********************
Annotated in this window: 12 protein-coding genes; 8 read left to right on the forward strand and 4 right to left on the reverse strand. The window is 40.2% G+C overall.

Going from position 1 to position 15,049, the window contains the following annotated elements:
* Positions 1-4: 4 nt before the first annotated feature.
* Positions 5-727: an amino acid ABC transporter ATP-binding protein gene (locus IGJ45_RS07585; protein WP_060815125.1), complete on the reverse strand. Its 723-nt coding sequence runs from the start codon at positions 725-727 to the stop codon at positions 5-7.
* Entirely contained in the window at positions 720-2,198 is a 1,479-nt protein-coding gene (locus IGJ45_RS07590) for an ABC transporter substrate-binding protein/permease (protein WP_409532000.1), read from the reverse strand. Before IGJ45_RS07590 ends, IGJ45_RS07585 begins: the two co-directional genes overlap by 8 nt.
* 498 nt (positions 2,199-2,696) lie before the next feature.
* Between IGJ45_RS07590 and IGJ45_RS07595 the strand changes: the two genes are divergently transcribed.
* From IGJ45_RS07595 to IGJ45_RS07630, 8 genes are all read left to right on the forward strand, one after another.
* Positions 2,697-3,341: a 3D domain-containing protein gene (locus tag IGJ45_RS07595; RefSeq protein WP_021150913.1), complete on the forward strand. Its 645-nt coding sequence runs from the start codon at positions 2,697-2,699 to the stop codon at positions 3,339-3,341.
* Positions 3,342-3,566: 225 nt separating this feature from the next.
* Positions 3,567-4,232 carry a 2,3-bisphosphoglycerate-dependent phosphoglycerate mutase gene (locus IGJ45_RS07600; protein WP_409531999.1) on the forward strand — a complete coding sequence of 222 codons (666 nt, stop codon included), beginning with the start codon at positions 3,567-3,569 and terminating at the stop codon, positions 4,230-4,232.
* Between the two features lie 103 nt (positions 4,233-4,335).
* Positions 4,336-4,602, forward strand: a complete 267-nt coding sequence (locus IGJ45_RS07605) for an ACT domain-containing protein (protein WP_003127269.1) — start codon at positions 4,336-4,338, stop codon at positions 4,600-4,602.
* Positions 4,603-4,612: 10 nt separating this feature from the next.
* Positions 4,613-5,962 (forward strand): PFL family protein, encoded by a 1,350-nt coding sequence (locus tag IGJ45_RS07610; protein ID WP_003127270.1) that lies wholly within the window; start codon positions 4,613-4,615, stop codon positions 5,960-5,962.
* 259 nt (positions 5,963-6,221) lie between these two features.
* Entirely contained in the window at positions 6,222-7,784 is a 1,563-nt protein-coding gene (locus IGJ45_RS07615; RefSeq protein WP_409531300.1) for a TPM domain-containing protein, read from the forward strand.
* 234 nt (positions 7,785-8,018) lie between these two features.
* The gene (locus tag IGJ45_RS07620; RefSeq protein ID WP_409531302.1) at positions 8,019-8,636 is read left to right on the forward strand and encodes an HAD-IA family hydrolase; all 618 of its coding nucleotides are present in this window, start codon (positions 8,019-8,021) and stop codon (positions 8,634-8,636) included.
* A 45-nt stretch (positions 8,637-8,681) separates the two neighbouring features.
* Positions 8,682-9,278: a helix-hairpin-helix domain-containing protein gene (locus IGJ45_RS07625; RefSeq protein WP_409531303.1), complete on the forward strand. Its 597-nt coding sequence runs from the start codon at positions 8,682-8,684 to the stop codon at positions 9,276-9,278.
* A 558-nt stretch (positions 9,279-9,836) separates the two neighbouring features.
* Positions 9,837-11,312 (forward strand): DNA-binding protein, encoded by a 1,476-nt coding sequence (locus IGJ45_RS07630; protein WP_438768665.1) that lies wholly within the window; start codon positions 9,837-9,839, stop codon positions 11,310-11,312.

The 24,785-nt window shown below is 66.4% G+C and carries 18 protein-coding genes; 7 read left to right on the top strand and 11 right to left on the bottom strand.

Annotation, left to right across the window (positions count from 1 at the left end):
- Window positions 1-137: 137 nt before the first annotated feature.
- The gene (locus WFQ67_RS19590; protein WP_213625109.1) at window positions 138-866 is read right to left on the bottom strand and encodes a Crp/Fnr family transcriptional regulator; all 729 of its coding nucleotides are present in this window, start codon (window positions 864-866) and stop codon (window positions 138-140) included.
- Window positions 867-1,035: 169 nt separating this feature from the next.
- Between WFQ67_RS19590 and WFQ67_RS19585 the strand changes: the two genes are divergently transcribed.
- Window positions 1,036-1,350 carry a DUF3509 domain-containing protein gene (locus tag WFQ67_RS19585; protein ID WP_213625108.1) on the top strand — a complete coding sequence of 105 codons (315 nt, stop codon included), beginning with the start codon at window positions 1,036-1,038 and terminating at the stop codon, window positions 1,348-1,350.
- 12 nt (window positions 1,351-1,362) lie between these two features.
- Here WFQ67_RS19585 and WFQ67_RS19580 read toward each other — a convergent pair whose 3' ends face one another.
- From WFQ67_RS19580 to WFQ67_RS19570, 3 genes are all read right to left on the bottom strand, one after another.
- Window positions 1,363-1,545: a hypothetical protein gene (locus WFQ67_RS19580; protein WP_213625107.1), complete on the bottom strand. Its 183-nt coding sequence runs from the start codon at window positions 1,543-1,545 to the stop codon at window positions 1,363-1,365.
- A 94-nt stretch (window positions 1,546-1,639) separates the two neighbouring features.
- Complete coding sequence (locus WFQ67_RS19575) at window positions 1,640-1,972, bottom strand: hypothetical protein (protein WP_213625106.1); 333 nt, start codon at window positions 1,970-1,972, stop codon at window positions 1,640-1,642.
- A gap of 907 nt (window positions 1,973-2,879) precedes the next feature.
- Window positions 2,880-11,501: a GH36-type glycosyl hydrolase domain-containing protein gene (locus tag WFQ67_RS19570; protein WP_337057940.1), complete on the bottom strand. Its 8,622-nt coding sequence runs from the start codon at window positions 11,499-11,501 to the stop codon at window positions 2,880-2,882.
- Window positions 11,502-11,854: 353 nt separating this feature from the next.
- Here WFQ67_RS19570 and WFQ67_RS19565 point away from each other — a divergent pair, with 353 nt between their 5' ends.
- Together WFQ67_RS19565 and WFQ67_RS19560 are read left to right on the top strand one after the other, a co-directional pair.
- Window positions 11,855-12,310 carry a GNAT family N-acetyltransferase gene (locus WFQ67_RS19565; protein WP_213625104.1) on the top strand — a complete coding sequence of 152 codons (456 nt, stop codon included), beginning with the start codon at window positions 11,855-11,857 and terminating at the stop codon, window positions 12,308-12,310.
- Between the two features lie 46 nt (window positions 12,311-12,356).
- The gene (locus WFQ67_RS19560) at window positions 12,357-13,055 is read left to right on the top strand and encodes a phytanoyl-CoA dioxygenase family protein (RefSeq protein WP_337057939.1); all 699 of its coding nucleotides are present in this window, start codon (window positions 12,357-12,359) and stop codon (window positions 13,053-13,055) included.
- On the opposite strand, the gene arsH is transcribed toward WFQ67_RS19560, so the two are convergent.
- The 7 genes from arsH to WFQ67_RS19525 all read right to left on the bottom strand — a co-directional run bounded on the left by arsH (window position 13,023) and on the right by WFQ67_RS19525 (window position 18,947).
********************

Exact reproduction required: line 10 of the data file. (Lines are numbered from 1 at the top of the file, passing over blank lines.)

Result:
* Positions 3,342-3,566: 225 nt separating this feature from the next.